1957: Part 1

*Sorry this post took so long… I’ve had far too many college papers to write in the last few weeks. I know the banner’s been up for a while, but I just never had the time to write the post until tonight. But here you go – enjoy!

The Bridge on the River Kwai. Directed by David Lean. I’d say that this is the film which marks the beginning of Lean’s journey into filming epic tales set in foreign lands. On paper it might seem odd to have William Holden and Alec Guinness starring in the same movie, but Guinness proved that he was capable of an extraordinary dramatic performance as Col. Nicholson. (He’d had previous forays into dramas with Oliver Twist and The Prisoner, but he was usually better recognized for comedies like Kind Hearts and Coronets, The Lavender Hill Mob and The Ladykillers.) Holden is, of course, his usual excellent self, commanding the screen with both bravado and his trademark handling of dry wit. One cannot overlook the fine supporting work by Sessue Hayakawa, Jack Hawkins and James Donald either. I recall discussing Lean with my 12th grade English teacher, who preferred Kwai to Lawrence of Arabia, which is my own favorite film. In spite of my preference, I do think of Kwai as a quite obvious masterpiece and an essential. To miss this film would be madness.

The Cranes Are Flying. Directed by Mikhail Kalatozov. There are not enough amazing things to say about this film, which was the only Soviet film to win the Palme d’Or at Cannes. Tatyana Samojlova, who gives one of the greatest performances in the history of film, is beyond magnificent as Veronika, a heroine who looks somewhat like Audrey Hepburn. Aleksey Batalov, who plays Boris (Veronika’s boyfriend), also gives a tremendous performance, especially during the army/war scenes. Rounding out the cast are Vasili Merkuryev as Boris’s father, Aleksandr Shvorin as Boris’s horrible cousin Mark, Svetlana Kharitonova as Boris’s sister Irina and Valentin Zubkov as Boris’s friend Stepan. Besides the acting, you will be floored by the brilliant cinematography by Sergei Urusevsky and the editing by Mariya Timofeyeva. If you can, also check out Kalatozov’s 1959 drama The Letter Never Sent, recently released on DVD by the Criterion Collection and starring Samojlova and Innokenti Smoktunovsky (and with cinematography again by Urusevsky). Kalatozov is an important and under-recognized name in Russian/Soviet film history. I must thank TCM for affording me the chance to see this jewel of world cinema, which I consider one of my top ten favorite films.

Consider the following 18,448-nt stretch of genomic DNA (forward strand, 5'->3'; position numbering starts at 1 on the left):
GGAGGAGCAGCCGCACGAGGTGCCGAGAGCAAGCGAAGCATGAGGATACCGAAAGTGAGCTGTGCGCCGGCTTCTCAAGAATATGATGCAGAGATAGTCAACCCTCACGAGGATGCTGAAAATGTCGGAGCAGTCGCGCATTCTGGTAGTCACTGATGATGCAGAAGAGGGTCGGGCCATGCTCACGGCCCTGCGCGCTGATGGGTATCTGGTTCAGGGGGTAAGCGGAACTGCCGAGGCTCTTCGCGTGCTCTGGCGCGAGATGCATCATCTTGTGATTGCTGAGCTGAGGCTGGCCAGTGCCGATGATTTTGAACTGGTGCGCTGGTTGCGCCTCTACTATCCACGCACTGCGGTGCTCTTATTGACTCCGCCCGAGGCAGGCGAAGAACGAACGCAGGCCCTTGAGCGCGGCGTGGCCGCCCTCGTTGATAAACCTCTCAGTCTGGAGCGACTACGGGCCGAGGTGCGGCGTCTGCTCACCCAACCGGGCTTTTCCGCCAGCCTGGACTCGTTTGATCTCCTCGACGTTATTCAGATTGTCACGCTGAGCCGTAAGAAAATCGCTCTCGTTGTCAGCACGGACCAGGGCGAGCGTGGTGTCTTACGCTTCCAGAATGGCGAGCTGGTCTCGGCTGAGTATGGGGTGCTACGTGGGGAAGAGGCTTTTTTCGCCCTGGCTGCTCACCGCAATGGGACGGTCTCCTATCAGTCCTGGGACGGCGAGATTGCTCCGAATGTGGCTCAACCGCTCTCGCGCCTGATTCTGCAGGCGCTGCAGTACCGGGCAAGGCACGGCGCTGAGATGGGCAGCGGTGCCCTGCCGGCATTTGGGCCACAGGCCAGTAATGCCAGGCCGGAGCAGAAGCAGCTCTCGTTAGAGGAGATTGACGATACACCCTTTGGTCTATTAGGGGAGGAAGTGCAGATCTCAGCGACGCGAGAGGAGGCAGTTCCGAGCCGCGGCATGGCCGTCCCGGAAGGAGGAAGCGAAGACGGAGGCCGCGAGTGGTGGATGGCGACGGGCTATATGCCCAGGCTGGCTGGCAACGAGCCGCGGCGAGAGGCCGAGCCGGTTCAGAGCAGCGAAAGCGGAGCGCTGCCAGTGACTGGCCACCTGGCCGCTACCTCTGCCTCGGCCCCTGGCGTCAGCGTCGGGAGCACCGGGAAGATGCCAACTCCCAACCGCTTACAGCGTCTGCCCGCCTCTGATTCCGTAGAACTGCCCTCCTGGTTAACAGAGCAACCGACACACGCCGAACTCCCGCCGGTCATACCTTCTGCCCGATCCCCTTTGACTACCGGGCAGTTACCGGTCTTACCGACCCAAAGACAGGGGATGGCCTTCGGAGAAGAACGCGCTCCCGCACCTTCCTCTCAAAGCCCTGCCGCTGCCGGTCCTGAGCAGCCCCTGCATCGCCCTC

Fear Strikes Out. Directed by Robert Mulligan. This film stars Anthony Perkins in one of his best pre-Psycho roles. He displays the effects of baseball player Jimmy Piersall’s mental illness and breakdown very effectively and is a thoroughly sympathetic protagonist. Karl Malden, a dependable actor often called on to play a father in the 50s and 60s, gives a typically solid performance as a manipulative man who drives his son to the brink of insanity. The score by Elmer Bernstein and crisp black-and-white cinematography by Haskell B. Boggs add to the plaintive beauty and simplicity of the film. Fear Strikes Out also features one of my favorite character actors, Adam Williams, as the doctor who helps Perkins. You might recognize Williams as one of James Mason’s henchmen in North by Northwest and as the title character in the “Twilight Zone” episode “The Hitch-Hiker.”

Love in the Afternoon. Directed by Billy Wilder. Wilder knew, perhaps better than any other director, how to elicit a wonderful performance from Audrey Hepburn. As in their earlier collaboration, Sabrina, Hepburn is delightful as a shy girl who learns how to live and pursue love with joyous abandon. Many people consider Gary Cooper to have been miscast, but I can’t see any other actor playing Frank Flannagan. He’s the perfect aging playboy. William C. Mellor’s cinematography lights both Hepburn and Cooper beautifully. (In this scene, notice how at 4:52 the lighting is such that Cooper looks years younger.) The use of the waltz “Fascination” as the movie’s theme is a lovely touch, along with the already utterly romantic aura of the Parisian setting. Having Maurice Chevalier play Hepburn’s father is casting genius; Chevalier, who marked his return to American film with this role (after 22 years of acting in British, French and Italian cinema), lends a charming combination of sweetness and seriousness to his portrayal of a father caught between his job and his daughter’s happiness. Please don’t ignore this underrated classic!

Peyton Place. Directed by Mark Robson. The novel by Grace Metalious is better, but the film has plenty to offer. Lana Turner is better in this than I’ve ever seen her; maybe she brought to her performance the emotional baggage of being the mother of a teenage daughter. As for the supporting actresses, I prefer Hope Lange to Diane Varsi, partly because Varsi’s speech and acting are too affected. Lange is not exactly how I had pictured Selena, but Lange captures the character’s vulnerability. Russ Tamblyn is good as sensitive Norman – I was struck by just how much he looked like his daughter Amber. Terry Moore is great as Betty Anderson, even though she’s clearly too old for the part. The other cast members, including Lee Philips, Lloyd Nolan, Arthur Kennedy, David Nelson, Barry Coe, Mildred Dunnock, Leon Ames and Lorne Greene, form the backbone of a solid drama. I’d also like to point out the vibrantly colorful Oscar-nominated cinematography by William C. Mellor (who also photographed Love in the Afternoon) and the score by one of my favorite composers, Franz Waxman.

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